Life as a Little Tern Night Warden

October 07, 2021

I’m sat in a tent on the beach in East Norfolk, sitting comfortably but chilly in a fold out camping chair with some strong coffee, engrossed in a book. My watch says that 2 A.M. has just crept by, and the sounds of the night reach out to me in my reverie. Waves are crashing softly in the distance, and the tent flaps lazily in a gentle breeze. Sand hoppers - tiny crustaceans with springy tails - scale the walls, falling to the floor as they throw themselves at the solar powered light in a cyclical pilgrimage which will last until dawn. Wailing seals and the hoarse barking of a muntjac deer form an eerie chorus, backed by the low hum of distant ships. Then I hear it: 


The sound cuts through the night and my ears prick up - a little tern alarm call. 


The noise is unmistakable, and although I patrol the colony regularly, the terns are a reliable early warning system. I grab my torch and thermal imaging camera, unzip the tent door, and head out into the dark. As my eyes adjust, I fumble to turn on the camera, and through the grayscale display I can see the colony clearly. Directing it to the source of the commotion I can make out a large blob glowing white with body heat, which from experience could be one of two things - a fox, or a muntjac deer. Whilst both will eat little tern eggs, the foxes will go for chicks and adults, and it’s the latter I'm concerned about at this stage of the season. The colony is surrounded by an electrified fence and poultry netting for this very reason, but nearly all the chicks have now hatched, and they wander freely outside the perimeter. I set off in the direction of the blob, which is casually trotting along the boundary of the colony. The terns are becoming increasingly agitated as more birds join the fray, diving and shrieking at the unknown assailant.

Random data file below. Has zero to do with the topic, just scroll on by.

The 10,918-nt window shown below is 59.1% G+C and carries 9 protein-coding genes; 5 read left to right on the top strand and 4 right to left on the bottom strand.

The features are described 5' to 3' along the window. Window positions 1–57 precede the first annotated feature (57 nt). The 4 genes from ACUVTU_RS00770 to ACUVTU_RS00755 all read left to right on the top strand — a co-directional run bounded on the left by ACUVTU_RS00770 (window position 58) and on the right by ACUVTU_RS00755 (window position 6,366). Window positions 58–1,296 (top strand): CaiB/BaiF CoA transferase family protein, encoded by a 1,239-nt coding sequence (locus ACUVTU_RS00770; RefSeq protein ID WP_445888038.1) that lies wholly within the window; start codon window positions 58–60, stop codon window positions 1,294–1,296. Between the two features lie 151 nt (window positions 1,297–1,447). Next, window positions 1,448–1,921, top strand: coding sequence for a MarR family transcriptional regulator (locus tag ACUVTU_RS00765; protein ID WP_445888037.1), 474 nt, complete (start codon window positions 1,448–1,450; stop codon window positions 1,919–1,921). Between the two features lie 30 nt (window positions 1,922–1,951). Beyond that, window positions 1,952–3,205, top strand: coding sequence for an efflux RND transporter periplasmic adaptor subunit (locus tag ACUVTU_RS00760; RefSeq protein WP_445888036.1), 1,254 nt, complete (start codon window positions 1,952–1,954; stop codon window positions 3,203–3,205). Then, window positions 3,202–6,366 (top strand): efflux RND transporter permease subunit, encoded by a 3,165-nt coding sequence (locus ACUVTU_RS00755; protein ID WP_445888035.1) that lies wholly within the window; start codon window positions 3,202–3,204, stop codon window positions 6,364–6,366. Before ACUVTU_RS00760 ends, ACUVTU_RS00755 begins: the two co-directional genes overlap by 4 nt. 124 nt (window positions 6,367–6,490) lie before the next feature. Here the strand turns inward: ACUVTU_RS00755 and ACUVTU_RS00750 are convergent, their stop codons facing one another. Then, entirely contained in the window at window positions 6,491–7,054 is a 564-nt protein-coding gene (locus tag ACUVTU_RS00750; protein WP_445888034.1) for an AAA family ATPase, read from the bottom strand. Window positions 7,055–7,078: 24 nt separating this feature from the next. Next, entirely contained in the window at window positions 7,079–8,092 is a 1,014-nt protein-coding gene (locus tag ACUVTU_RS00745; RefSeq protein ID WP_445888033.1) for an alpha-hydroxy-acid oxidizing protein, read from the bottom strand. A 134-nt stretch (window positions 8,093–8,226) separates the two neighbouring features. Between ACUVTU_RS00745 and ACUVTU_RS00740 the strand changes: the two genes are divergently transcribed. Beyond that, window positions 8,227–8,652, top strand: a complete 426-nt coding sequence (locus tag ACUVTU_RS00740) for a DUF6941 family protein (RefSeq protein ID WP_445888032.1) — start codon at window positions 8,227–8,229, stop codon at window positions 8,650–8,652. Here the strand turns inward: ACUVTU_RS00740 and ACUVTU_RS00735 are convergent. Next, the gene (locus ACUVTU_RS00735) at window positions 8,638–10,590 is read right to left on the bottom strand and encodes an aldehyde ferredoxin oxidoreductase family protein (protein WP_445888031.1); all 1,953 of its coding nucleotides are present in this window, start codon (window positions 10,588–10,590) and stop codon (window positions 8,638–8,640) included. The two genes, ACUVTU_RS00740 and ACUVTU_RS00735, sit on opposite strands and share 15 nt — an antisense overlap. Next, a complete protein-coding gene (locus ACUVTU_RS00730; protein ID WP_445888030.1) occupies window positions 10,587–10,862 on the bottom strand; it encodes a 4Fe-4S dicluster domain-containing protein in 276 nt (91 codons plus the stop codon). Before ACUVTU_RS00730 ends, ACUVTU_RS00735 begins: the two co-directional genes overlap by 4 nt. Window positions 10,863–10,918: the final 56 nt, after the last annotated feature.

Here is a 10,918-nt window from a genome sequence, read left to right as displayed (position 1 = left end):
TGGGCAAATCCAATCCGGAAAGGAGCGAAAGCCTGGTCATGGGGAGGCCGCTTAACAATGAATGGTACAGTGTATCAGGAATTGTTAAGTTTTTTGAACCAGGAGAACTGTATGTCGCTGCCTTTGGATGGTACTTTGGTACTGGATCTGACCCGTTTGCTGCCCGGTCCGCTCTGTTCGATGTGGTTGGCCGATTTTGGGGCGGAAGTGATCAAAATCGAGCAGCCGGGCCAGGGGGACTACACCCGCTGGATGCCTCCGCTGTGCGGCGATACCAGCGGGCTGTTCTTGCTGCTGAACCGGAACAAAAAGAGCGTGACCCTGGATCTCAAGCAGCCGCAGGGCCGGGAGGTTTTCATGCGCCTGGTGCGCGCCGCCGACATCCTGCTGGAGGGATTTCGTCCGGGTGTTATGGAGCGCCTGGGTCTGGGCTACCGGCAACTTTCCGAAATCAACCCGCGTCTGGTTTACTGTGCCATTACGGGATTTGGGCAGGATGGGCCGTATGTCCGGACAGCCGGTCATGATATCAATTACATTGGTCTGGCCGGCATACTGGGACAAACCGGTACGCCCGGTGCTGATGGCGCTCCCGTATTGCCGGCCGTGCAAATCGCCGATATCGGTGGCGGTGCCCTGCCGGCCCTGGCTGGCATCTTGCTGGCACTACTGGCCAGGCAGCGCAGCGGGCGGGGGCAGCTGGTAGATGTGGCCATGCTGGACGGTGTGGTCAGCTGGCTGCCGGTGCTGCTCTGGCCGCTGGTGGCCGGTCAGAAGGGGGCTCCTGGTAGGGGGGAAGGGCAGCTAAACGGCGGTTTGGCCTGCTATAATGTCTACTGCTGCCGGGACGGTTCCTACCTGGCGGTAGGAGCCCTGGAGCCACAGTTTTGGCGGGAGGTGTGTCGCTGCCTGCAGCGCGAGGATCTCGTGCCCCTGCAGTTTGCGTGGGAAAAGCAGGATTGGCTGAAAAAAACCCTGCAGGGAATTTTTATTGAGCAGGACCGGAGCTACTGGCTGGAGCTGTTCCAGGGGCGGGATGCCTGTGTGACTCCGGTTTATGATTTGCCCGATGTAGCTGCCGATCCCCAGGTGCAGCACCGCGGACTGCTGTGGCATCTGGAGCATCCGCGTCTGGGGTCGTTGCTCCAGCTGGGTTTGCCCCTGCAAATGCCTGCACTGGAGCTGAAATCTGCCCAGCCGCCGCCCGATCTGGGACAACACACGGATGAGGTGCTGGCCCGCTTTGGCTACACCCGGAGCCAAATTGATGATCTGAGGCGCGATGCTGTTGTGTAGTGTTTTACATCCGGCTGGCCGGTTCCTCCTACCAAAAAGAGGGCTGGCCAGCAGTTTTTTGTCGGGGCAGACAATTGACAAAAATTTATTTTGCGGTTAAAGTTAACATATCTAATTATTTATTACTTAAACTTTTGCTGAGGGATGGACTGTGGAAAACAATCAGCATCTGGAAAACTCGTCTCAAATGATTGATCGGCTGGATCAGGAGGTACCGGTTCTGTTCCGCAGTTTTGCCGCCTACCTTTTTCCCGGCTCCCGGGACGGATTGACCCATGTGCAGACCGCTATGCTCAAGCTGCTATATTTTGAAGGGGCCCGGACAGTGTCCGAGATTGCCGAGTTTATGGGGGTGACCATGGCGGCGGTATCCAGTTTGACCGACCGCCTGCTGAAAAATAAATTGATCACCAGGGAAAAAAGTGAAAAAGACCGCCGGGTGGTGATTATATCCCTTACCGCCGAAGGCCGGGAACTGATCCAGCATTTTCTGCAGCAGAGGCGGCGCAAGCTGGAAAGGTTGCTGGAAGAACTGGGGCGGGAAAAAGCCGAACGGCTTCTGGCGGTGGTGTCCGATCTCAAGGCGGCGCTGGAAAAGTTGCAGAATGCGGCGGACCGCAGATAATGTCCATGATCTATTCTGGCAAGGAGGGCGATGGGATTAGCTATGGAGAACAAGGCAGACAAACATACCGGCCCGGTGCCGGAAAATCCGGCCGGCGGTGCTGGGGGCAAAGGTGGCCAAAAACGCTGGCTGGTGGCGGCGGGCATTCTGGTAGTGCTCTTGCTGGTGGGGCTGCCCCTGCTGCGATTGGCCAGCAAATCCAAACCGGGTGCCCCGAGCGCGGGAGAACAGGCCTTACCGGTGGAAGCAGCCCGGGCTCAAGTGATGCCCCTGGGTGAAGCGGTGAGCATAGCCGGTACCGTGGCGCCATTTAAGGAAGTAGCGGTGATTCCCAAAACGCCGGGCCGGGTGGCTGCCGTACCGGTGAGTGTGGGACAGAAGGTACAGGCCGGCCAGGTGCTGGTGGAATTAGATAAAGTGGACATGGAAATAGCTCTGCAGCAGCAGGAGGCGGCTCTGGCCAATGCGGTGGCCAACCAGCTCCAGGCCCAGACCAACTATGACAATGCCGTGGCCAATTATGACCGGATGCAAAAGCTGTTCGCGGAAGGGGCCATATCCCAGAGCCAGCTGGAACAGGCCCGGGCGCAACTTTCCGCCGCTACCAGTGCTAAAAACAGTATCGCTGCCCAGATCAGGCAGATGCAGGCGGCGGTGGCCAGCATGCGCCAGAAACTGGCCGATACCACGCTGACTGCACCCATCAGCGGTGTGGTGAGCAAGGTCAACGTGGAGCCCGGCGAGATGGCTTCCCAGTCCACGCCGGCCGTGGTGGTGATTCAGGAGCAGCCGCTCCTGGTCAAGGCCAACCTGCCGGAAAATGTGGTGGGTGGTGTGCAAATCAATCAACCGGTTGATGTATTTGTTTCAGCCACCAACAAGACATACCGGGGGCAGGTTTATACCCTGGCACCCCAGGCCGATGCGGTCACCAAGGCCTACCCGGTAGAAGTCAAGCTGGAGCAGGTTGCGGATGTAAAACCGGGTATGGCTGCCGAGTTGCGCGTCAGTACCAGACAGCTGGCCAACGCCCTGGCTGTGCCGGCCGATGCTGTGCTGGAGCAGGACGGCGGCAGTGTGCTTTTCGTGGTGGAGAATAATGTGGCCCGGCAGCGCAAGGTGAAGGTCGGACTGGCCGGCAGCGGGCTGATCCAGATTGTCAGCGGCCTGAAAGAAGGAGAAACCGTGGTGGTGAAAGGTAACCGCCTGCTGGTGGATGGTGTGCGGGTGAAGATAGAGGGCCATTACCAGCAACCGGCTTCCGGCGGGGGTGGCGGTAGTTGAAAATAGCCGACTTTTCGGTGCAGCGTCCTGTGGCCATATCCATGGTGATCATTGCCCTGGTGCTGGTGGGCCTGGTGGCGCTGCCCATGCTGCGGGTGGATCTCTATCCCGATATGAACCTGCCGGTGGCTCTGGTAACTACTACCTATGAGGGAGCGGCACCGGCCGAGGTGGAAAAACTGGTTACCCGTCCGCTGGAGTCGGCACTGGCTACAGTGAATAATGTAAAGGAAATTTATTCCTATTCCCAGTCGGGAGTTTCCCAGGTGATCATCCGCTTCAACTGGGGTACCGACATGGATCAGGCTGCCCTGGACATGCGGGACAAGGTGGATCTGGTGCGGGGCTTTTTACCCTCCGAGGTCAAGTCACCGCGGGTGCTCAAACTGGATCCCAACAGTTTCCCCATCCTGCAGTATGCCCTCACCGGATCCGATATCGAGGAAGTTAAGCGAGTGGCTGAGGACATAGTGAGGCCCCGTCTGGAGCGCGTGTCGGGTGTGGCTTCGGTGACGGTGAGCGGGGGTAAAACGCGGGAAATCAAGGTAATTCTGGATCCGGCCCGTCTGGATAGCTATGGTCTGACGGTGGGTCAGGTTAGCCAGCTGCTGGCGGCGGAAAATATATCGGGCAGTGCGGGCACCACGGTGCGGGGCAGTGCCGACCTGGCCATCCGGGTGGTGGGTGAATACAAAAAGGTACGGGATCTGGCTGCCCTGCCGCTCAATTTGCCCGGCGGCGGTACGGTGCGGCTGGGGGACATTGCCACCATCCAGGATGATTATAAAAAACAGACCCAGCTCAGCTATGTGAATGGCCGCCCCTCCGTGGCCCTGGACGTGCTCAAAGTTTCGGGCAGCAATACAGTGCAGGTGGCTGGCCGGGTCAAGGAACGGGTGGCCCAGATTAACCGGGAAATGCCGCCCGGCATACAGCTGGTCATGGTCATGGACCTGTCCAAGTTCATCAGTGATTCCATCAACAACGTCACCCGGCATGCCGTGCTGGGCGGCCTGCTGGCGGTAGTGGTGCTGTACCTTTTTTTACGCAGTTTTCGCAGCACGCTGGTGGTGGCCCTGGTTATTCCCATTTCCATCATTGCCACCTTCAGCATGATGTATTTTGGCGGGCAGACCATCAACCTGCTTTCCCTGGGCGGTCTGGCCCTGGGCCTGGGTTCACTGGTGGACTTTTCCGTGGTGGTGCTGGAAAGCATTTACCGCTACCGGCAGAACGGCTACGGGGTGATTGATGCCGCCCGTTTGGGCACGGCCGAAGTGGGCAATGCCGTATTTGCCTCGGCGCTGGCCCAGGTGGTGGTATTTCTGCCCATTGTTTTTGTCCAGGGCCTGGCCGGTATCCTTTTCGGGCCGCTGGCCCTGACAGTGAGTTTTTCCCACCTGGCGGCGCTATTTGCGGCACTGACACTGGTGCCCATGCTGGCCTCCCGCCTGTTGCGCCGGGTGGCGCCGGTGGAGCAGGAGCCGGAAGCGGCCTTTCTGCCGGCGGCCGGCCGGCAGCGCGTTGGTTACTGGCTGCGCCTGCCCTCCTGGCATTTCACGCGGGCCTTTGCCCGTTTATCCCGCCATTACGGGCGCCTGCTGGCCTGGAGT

I trudge across the dunes that back the colony at a swift pace, brushing past dew-dropped marram grass and thistly sea-holly, which has recently erupted into a riot of silvery-blue flowers. The terns have now noticed me, and some direct their outrage at my head. I apologise profusely and assure them that I'm not the problem - if they would bother to listen - and work my way closer to the din. 

When I'm near enough for it to reach, I turn on the torch and shine it in the direction of the blob. If it was a fox, I would catch the glint of its eyes for a split second before it bolted away at full speed - but it isn't. Instead, a muntjac deer squints blearily at me through the beam of light, undeterred by my presence. A disturbance maybe, but no real threat at this point. Not wanting it to jump over the fence, I walk cautiously towards the deer and it sets off at a light jog, before slowing down to its original pace. In this way I escort it gradually to the edge of the colony, and it meanders off over the dunes and into the night. The terns have settled down and I turn back towards the tent, a lonely lamp under a cavernous night sky, the stars glimmering like precious minerals encrusted on its surface. A waning moon is rising behind wispy black clouds, casting an ethereal glow across the beach, and beyond the vast North Sea lies a barely perceptible hint of dawn.

        The full article about my summer of night wardening was originally published on the Life on the Edge blog and can be found HERE.

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